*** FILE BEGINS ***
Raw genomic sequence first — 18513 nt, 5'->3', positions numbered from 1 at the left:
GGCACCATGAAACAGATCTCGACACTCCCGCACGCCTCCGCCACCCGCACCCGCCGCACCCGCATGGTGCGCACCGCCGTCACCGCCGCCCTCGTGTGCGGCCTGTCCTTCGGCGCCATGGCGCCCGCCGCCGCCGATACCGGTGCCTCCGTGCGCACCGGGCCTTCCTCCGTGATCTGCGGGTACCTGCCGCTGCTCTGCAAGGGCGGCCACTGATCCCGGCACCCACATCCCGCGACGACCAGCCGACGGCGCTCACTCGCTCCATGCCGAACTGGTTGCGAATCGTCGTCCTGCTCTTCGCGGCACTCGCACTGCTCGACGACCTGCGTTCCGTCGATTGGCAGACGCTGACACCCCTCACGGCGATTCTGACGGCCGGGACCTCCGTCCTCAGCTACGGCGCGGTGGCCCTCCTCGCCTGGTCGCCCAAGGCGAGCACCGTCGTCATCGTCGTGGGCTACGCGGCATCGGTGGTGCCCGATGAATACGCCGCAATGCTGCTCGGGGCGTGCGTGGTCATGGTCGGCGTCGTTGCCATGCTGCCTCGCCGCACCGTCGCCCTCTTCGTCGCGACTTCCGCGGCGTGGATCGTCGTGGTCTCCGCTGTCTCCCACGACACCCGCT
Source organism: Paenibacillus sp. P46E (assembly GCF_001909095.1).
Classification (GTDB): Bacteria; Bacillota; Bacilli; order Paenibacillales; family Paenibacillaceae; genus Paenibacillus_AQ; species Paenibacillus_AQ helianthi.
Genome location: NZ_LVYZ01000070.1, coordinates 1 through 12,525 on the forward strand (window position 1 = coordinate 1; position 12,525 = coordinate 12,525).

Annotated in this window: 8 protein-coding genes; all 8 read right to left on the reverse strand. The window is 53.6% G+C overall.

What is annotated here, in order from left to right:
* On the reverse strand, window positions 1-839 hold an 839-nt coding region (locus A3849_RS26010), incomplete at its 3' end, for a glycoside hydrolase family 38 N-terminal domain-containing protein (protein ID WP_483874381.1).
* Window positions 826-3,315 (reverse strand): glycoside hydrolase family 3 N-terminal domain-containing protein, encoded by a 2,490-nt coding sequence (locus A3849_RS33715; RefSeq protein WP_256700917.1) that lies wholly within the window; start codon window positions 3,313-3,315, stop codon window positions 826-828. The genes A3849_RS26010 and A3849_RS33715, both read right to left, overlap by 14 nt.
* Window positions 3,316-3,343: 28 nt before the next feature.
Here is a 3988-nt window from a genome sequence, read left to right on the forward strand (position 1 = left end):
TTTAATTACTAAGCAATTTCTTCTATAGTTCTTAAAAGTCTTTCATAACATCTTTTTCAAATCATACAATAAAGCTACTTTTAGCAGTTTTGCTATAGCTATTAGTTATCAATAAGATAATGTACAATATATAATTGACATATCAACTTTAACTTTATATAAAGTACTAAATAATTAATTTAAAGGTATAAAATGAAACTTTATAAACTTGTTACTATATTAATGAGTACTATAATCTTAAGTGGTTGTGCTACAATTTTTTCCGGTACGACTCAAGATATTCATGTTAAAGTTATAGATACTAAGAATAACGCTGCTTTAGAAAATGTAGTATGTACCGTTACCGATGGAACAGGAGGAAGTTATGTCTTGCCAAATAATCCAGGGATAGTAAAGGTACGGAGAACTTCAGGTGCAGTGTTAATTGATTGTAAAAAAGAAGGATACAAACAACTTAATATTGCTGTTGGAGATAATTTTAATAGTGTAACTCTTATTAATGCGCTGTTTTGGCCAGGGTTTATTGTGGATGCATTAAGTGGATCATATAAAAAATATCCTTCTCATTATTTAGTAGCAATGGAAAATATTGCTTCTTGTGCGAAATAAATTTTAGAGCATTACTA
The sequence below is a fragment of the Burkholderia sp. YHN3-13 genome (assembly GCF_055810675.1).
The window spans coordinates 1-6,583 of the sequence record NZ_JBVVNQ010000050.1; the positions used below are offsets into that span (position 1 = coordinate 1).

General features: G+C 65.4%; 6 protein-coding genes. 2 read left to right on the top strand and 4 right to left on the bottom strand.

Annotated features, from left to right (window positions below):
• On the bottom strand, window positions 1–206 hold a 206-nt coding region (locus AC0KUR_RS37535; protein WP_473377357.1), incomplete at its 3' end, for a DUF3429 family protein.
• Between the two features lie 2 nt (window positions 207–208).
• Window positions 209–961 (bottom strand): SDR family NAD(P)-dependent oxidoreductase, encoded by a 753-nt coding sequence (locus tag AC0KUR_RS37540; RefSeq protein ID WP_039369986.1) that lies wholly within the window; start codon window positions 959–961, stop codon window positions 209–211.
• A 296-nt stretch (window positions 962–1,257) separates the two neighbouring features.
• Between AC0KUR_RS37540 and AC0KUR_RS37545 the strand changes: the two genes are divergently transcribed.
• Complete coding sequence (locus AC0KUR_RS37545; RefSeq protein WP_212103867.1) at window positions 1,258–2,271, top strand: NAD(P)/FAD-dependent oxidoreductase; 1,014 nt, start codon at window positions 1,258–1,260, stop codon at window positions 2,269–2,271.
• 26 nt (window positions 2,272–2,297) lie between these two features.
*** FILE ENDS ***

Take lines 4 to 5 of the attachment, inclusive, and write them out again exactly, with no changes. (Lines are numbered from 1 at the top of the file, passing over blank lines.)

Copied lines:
Classification (GTDB): Bacteria; Bacillota; Bacilli; order Paenibacillales; family Paenibacillaceae; genus Paenibacillus_AQ; species Paenibacillus_AQ helianthi.
Genome location: NZ_LVYZ01000070.1, coordinates 1 through 12,525 on the forward strand (window position 1 = coordinate 1; position 12,525 = coordinate 12,525).